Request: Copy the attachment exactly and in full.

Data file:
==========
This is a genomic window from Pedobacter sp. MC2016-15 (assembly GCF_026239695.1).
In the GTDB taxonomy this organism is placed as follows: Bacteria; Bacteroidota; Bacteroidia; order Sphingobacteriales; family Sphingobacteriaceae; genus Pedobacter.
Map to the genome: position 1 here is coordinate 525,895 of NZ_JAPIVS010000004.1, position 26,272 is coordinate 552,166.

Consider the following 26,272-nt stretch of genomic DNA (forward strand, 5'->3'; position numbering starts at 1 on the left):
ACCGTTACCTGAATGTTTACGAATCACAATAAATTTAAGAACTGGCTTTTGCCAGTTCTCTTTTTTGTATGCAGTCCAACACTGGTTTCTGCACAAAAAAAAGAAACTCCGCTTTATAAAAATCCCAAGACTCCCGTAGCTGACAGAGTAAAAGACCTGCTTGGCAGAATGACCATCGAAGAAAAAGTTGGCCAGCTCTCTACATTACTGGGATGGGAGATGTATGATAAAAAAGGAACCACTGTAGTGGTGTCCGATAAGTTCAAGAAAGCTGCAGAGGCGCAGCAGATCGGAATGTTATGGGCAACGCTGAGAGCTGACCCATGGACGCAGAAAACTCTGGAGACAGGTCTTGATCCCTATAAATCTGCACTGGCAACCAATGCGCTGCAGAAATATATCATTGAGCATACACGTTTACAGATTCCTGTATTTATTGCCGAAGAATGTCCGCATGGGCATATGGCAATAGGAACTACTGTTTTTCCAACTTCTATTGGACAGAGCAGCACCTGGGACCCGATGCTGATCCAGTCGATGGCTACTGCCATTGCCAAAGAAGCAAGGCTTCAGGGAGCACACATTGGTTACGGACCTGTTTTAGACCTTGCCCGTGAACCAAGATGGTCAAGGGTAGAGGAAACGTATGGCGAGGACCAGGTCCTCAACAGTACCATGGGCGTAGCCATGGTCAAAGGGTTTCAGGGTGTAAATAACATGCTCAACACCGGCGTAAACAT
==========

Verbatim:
This is a genomic window from Pedobacter sp. MC2016-15 (assembly GCF_026239695.1).
In the GTDB taxonomy this organism is placed as follows: Bacteria; Bacteroidota; Bacteroidia; order Sphingobacteriales; family Sphingobacteriaceae; genus Pedobacter.
Map to the genome: position 1 here is coordinate 525,895 of NZ_JAPIVS010000004.1, position 26,272 is coordinate 552,166.

Consider the following 26,272-nt stretch of genomic DNA (forward strand, 5'->3'; position numbering starts at 1 on the left):
ACCGTTACCTGAATGTTTACGAATCACAATAAATTTAAGAACTGGCTTTTGCCAGTTCTCTTTTTTGTATGCAGTCCAACACTGGTTTCTGCACAAAAAAAAGAAACTCCGCTTTATAAAAATCCCAAGACTCCCGTAGCTGACAGAGTAAAAGACCTGCTTGGCAGAATGACCATCGAAGAAAAAGTTGGCCAGCTCTCTACATTACTGGGATGGGAGATGTATGATAAAAAAGGAACCACTGTAGTGGTGTCCGATAAGTTCAAGAAAGCTGCAGAGGCGCAGCAGATCGGAATGTTATGGGCAACGCTGAGAGCTGACCCATGGACGCAGAAAACTCTGGAGACAGGTCTTGATCCCTATAAATCTGCACTGGCAACCAATGCGCTGCAGAAATATATCATTGAGCATACACGTTTACAGATTCCTGTATTTATTGCCGAAGAATGTCCGCATGGGCATATGGCAATAGGAACTACTGTTTTTCCAACTTCTATTGGACAGAGCAGCACCTGGGACCCGATGCTGATCCAGTCGATGGCTACTGCCATTGCCAAAGAAGCAAGGCTTCAGGGAGCACACATTGGTTACGGACCTGTTTTAGACCTTGCCCGTGAACCAAGATGGTCAAGGGTAGAGGAAACGTATGGCGAGGACCAGGTCCTCAACAGTACCATGGGCGTAGCCATGGTCAAAGGGTTTCAGGGTGTAAATAACATGCTCAACACCGGCGTAAACAT